Sun Myung Moon survived 1970's Washington Scandal Koreagate


In this Oct. 14, 1982 photo, Rev. Sun Myung Moon, left, and his wife Hak Ja Han, are shown during the traditional invocation of a blessing at a mass wedding in Seoul’s Chamsil gymnasium where 6,000 couples from about 80 countries were married. Moon, self-proclaimed messiah who founded Unification Church, died at age 92 Monday, Sept. 3, 2012, church officials said. (Anonymous/AP)

Although the church, now headed by the founder’s son, Hyung Jin Moon, has millions of followers in the East, particularly in South Korea and Japan, only a few thousand members are in the United States. Many in the West considered him a cult leader whose followers participated in odd-seeming customs. Believers passed out flowers on street corners and held mass weddings, with thousands of couples taking their vows in stadium-size venues such as Madison Square Garden.  

Moon, who preached a mixture of “fundamentalist Christianity, anti-communism and self deification,” was first noticed in political Washington during spring 1974,  syndicated columnist Jack Anderson reported the following year, when Moon’s disciples “blitzed Capitol Hill, begging congressmen to forgive and forget any transgressions then-President Nixon may have committed.”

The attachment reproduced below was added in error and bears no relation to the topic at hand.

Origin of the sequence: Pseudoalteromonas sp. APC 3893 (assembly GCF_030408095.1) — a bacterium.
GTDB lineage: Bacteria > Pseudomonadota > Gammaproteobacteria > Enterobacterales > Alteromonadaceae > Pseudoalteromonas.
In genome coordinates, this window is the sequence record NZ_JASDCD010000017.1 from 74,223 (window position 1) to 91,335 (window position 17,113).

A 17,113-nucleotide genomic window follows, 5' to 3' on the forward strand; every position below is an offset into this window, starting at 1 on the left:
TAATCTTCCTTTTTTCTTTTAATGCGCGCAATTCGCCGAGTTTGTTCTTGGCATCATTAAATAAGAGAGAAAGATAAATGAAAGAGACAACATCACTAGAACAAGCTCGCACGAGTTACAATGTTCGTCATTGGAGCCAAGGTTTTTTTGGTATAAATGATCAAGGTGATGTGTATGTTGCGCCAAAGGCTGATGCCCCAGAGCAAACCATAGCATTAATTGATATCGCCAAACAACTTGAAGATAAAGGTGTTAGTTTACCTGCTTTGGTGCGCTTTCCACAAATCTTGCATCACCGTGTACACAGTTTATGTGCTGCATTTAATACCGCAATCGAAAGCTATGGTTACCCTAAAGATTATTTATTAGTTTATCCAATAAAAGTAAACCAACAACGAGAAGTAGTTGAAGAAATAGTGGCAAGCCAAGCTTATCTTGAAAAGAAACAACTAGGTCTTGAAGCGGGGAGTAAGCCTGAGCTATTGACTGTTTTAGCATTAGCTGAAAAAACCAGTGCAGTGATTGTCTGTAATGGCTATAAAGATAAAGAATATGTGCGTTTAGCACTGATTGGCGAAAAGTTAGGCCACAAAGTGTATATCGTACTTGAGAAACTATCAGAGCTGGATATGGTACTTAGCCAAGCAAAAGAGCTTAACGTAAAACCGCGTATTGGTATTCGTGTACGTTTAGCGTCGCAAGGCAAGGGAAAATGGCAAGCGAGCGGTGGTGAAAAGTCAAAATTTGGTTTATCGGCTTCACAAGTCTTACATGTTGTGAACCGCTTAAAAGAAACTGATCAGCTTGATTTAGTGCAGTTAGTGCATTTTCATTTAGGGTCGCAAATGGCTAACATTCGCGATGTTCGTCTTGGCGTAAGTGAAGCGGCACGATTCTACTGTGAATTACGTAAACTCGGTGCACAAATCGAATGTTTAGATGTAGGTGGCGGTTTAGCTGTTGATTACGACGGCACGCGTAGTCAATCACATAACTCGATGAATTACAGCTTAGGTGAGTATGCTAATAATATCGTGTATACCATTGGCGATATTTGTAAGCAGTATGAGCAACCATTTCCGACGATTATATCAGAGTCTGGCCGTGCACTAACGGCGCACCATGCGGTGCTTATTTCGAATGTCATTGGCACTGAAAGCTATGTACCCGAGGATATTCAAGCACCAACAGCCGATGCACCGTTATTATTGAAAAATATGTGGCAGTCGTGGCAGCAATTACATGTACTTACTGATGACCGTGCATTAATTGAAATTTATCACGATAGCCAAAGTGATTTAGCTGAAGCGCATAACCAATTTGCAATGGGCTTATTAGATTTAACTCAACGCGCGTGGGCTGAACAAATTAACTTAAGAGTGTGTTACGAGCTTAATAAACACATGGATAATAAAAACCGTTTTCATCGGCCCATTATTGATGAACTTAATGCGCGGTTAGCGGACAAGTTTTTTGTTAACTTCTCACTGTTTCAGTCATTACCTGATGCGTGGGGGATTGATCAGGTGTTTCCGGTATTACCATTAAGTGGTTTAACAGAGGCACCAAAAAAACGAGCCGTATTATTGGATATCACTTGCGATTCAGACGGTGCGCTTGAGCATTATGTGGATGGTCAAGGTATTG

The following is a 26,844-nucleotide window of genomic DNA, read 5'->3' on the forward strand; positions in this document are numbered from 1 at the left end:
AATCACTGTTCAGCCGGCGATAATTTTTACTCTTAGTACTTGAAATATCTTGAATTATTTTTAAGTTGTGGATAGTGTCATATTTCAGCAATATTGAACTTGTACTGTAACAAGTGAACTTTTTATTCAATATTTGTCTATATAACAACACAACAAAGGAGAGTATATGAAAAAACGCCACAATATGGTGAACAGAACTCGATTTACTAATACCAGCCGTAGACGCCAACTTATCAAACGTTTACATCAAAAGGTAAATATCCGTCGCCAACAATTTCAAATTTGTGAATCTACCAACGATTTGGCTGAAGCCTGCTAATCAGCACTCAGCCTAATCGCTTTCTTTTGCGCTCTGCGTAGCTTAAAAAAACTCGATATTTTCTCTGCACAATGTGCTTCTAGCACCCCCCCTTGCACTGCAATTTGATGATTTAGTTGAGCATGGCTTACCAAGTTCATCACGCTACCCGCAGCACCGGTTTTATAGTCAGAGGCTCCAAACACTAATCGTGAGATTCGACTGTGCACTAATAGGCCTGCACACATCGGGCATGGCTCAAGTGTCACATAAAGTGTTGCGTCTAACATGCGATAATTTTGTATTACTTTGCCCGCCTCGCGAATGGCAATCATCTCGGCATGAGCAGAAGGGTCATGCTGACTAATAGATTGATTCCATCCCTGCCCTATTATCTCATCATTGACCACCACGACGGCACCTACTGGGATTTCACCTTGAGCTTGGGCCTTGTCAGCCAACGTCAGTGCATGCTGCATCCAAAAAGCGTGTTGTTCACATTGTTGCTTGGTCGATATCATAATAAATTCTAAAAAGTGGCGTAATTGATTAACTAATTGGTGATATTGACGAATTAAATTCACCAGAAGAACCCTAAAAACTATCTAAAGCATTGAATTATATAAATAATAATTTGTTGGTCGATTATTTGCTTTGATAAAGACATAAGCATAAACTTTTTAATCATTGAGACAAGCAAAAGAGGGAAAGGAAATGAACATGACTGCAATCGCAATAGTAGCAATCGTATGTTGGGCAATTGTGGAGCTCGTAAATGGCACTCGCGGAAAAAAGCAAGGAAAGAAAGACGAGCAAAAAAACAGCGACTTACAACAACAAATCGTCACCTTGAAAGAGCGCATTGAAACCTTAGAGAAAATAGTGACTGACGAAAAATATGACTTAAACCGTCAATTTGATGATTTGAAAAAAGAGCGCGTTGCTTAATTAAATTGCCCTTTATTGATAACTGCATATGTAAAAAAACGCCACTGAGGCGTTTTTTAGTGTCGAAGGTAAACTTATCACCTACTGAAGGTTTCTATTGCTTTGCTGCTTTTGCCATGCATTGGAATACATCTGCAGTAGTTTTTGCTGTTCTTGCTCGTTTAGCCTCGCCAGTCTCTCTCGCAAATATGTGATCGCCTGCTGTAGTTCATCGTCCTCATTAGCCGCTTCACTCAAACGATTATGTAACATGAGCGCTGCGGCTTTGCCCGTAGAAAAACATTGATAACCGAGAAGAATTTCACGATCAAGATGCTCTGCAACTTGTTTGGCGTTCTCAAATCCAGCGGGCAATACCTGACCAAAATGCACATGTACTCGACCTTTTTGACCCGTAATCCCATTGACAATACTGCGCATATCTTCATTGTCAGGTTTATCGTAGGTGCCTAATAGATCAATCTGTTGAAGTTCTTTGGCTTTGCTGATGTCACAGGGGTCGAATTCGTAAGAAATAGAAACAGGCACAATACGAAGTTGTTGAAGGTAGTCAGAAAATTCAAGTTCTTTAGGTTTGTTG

In this Saturday, June 25, 2005 photo, Unification Church leader Rev. Sun Myung Moon speaks during his "Now is God's Time" rally in New York. (John Marshall Mantel/AP)

Park fled the country to avoid an indictment, and although the “Moon Organization” was strongly implicated in the House report, Moon survived the scandal.  He was eventually charged with conspiracy and filing false federal income tax returns and served 13 months in prison.

The religious leader remained in the United States, where his church had run its headquarters for almost three decades. His organization acquired valuable real estate and founded the Washington Times newspaper. Purchasing a former Mormon temple church in the District, he established the Unification Church on prime real estate at 16th St. NW and Columbia Road. In a series on cults, The Washington Post’s Marc Fisher and Jeff Leen reported in 1997 that Moon’s empire had become “a robust, diverse business — especially in the Washington area.”  At that time, the movement controlled “more than $300 million in commercial, political and cultural enterprises.”

Although he once sponsored a rally of 300,000 by the Washington Monument, by the mid 1990s, Moon  declared that “the period of religion is passing away.” He returned to South Korea more than 15 years ago but maintained close relationships with American conservative political figures throughout his life.  

In Washington, his influence is still being felt.


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